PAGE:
Today, Donna Schlachter talks about pseudonyms – and then about her new book. Donna lives in Denver. She writes historical suspense under her own name and contemporary suspense under her alter ego of Leeann Betts. In addition, she ghostwrites, edits fiction and non-fiction, but manages time for travel, which helps her writing.
“Writing under a pseudonym is a lie and Christians shouldn’t do it.”
This was a comment left on a recent online discussion group I participated in, and it gave me pause for thought.
As a relatively mature Christian, I know the difference between telling the truth and telling a lie. I know the difference between using tact to save somebody’s feelings, or conveying age-appropriate information to children, or avoiding spoiling a surprise by telling too much.
And I know when I’m not using any of those good reasons to alter the absolute truth because what I’m saying either makes me look better or makes another look worse. So if I’m trying to avoid blame, or shift responsibility, or lift myself up by dragging someone else down, that’s a lie.
So what about a pseudonym? If I write a book and put somebody else’s name on it, is that a lie?
I think it goes back again to the motive. If I’m writing under another name because I’m a bad writer with some really bad books out there, and I want to trick people into buying more of my books by simply changing the author’s name, that’s wrong.
But if I write in two genres and don’t want to confuse my readers, I don’t see anything wrong with that. I help my readers in their book selection to ensure there aren’t any disappointed buys.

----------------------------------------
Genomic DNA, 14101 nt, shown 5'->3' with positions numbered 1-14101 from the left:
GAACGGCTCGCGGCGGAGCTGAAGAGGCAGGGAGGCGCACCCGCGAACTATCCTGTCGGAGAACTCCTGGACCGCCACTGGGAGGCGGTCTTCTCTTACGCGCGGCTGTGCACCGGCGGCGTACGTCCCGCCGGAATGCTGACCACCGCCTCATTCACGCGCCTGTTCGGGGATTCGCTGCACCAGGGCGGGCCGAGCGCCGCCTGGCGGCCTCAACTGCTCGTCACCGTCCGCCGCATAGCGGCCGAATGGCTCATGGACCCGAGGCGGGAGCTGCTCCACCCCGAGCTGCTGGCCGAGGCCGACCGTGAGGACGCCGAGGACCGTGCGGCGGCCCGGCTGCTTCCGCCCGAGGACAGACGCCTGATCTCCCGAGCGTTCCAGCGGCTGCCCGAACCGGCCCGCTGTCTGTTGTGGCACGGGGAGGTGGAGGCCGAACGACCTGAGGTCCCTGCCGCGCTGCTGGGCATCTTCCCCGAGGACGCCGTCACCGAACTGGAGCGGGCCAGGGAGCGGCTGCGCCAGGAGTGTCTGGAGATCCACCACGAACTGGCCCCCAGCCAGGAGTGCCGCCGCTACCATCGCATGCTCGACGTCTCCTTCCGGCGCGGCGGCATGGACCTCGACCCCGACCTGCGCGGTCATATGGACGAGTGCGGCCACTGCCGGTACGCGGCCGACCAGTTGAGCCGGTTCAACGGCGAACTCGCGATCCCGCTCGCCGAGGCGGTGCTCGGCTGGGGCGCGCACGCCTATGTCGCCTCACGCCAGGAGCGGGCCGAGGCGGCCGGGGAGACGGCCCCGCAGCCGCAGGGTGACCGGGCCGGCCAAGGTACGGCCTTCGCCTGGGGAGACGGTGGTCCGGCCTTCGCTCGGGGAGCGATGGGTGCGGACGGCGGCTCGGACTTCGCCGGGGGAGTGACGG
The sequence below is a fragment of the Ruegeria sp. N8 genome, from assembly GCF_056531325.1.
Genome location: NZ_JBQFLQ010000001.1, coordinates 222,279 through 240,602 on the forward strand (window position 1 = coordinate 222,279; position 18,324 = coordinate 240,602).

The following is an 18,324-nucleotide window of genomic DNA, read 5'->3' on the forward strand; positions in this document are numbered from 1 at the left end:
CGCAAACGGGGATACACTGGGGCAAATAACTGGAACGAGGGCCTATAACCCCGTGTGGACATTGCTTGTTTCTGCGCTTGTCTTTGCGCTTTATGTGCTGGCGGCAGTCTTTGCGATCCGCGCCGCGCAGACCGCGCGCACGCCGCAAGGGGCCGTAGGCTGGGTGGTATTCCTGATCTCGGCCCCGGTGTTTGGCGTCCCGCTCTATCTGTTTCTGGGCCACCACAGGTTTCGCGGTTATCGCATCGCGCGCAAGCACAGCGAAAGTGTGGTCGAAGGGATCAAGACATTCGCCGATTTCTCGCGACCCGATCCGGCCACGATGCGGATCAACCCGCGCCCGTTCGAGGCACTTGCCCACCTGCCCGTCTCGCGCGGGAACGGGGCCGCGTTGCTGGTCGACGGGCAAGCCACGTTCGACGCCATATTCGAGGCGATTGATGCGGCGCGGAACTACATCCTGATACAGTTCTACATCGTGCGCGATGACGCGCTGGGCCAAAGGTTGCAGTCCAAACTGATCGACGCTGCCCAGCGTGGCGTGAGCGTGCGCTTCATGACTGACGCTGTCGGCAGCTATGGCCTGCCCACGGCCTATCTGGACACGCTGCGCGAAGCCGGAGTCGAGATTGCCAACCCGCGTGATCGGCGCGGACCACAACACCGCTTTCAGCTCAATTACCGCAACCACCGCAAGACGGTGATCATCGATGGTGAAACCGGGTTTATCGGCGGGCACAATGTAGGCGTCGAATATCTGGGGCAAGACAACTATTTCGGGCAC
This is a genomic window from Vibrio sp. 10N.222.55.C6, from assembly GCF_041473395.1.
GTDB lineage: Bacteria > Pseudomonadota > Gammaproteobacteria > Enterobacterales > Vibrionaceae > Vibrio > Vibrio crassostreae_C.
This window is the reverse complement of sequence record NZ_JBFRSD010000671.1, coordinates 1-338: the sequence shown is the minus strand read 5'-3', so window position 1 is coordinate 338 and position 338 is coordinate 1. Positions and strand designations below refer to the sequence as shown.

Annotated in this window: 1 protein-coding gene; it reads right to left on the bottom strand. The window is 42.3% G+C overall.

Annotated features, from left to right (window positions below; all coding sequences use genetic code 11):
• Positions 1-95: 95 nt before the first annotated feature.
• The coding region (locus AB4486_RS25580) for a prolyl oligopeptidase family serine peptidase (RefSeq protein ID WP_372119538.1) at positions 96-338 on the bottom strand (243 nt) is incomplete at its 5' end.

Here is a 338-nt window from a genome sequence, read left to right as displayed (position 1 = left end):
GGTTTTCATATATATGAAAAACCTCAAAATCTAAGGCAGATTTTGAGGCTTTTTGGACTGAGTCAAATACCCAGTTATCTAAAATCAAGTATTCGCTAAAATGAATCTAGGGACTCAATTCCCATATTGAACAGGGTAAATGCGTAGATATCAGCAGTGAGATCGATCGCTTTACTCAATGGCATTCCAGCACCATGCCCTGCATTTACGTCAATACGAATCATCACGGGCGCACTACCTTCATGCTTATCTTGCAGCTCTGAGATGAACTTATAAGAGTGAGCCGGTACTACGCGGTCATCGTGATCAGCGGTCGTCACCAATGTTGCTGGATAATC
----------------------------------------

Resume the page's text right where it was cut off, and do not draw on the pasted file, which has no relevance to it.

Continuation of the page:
In A Prickly Affair, one of the stories in the “Bouquet of Brides Romance Collection”, Lily Duncan writes love stories using a pen name. Her reasons include that she things Daisy Duncan rolls off the tongue easier; is a more romantic name than plain-old-Lily, as she thinks of herself; and she really doesn’t want folks knowing what she does in her spare time. If anybody she knew read one of her heart-racing romances, they might think she knows first-hand about that kind of stuff, and her reputation would be in shreds.
But when that nosy editor from New York shows up asking for Daisy Duncan, she is torn between telling him she doesn’t know the woman and wanting to find out why he’s looking for her. She doesn’t out and out like about their relationship, but instead tries to avoid him.
The problem is that this editor, Peter, has fallen in love with Daisy through her stories, and he is determined to bring her back to New York—as his wife. Since Lily doesn’t think she’s anything like Daisy, they don’t start off on a good footing. And in her mind, he doesn’t want Lily, the rough-and-tumble cowgirl. He wants Daisy, the tender-hearted writer of love stories.
Thankfully God is in the midst of their confusion, and he soon shows them that what they thought they wanted doesn’t come close to the great plans He has for them.
.Here’s the teaser:
Meet seven American women who were named for various flowers but struggle to bloom where God planted them. Can love help them grow to their full potential?
In A Prickly Affair, a rough-and-tumble cowgirl, “Cactus” Lil Duncan longs for true love, but is afraid to let down her prickly exterior when a city slicker from New York City, with less-than-honorable intentions, tries to win her heart and her hand.
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Add your thoughts on pseudonyms. Do you use one? Do you write under more than one name? Leave us a comment – and thanks.